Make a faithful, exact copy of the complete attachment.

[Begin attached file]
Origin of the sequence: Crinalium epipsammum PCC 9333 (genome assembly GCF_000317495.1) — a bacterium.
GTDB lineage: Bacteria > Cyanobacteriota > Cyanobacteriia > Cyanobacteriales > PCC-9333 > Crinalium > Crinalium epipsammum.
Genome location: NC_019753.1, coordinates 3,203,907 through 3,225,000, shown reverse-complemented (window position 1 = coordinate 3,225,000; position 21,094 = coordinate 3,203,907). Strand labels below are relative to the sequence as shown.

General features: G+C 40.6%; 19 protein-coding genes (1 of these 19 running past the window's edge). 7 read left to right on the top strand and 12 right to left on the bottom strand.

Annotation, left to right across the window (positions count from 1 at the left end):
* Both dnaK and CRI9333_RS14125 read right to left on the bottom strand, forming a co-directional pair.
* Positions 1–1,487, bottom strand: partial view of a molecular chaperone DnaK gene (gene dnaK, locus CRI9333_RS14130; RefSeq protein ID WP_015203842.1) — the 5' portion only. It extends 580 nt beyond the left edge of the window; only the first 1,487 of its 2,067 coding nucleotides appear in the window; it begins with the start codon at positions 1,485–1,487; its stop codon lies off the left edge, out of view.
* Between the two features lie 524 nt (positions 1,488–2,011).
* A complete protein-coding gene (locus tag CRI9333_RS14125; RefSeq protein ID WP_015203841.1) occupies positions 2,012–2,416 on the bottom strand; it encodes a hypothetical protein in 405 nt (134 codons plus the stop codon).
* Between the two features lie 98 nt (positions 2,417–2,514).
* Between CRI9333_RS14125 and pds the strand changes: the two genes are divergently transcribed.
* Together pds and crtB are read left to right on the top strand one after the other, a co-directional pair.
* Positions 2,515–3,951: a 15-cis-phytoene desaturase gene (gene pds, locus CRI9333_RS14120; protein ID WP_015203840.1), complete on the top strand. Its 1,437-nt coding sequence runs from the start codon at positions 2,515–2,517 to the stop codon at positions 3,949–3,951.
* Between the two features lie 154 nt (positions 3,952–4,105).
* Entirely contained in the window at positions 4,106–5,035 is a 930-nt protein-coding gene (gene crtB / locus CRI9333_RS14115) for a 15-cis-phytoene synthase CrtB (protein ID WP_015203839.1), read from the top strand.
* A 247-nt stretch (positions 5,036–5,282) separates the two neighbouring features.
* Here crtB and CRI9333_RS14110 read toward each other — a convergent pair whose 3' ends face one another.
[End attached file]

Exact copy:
Origin of the sequence: Crinalium epipsammum PCC 9333 (genome assembly GCF_000317495.1) — a bacterium.
GTDB lineage: Bacteria > Cyanobacteriota > Cyanobacteriia > Cyanobacteriales > PCC-9333 > Crinalium > Crinalium epipsammum.
Genome location: NC_019753.1, coordinates 3,203,907 through 3,225,000, shown reverse-complemented (window position 1 = coordinate 3,225,000; position 21,094 = coordinate 3,203,907). Strand labels below are relative to the sequence as shown.

General features: G+C 40.6%; 19 protein-coding genes (1 of these 19 running past the window's edge). 7 read left to right on the top strand and 12 right to left on the bottom strand.

Annotation, left to right across the window (positions count from 1 at the left end):
* Both dnaK and CRI9333_RS14125 read right to left on the bottom strand, forming a co-directional pair.
* Positions 1–1,487, bottom strand: partial view of a molecular chaperone DnaK gene (gene dnaK, locus CRI9333_RS14130; RefSeq protein ID WP_015203842.1) — the 5' portion only. It extends 580 nt beyond the left edge of the window; only the first 1,487 of its 2,067 coding nucleotides appear in the window; it begins with the start codon at positions 1,485–1,487; its stop codon lies off the left edge, out of view.
* Between the two features lie 524 nt (positions 1,488–2,011).
* A complete protein-coding gene (locus tag CRI9333_RS14125; RefSeq protein ID WP_015203841.1) occupies positions 2,012–2,416 on the bottom strand; it encodes a hypothetical protein in 405 nt (134 codons plus the stop codon).
* Between the two features lie 98 nt (positions 2,417–2,514).
* Between CRI9333_RS14125 and pds the strand changes: the two genes are divergently transcribed.
* Together pds and crtB are read left to right on the top strand one after the other, a co-directional pair.
* Positions 2,515–3,951: a 15-cis-phytoene desaturase gene (gene pds, locus CRI9333_RS14120; protein ID WP_015203840.1), complete on the top strand. Its 1,437-nt coding sequence runs from the start codon at positions 2,515–2,517 to the stop codon at positions 3,949–3,951.
* Between the two features lie 154 nt (positions 3,952–4,105).
* Entirely contained in the window at positions 4,106–5,035 is a 930-nt protein-coding gene (gene crtB / locus CRI9333_RS14115) for a 15-cis-phytoene synthase CrtB (protein ID WP_015203839.1), read from the top strand.
* A 247-nt stretch (positions 5,036–5,282) separates the two neighbouring features.
* Here crtB and CRI9333_RS14110 read toward each other — a convergent pair whose 3' ends face one another.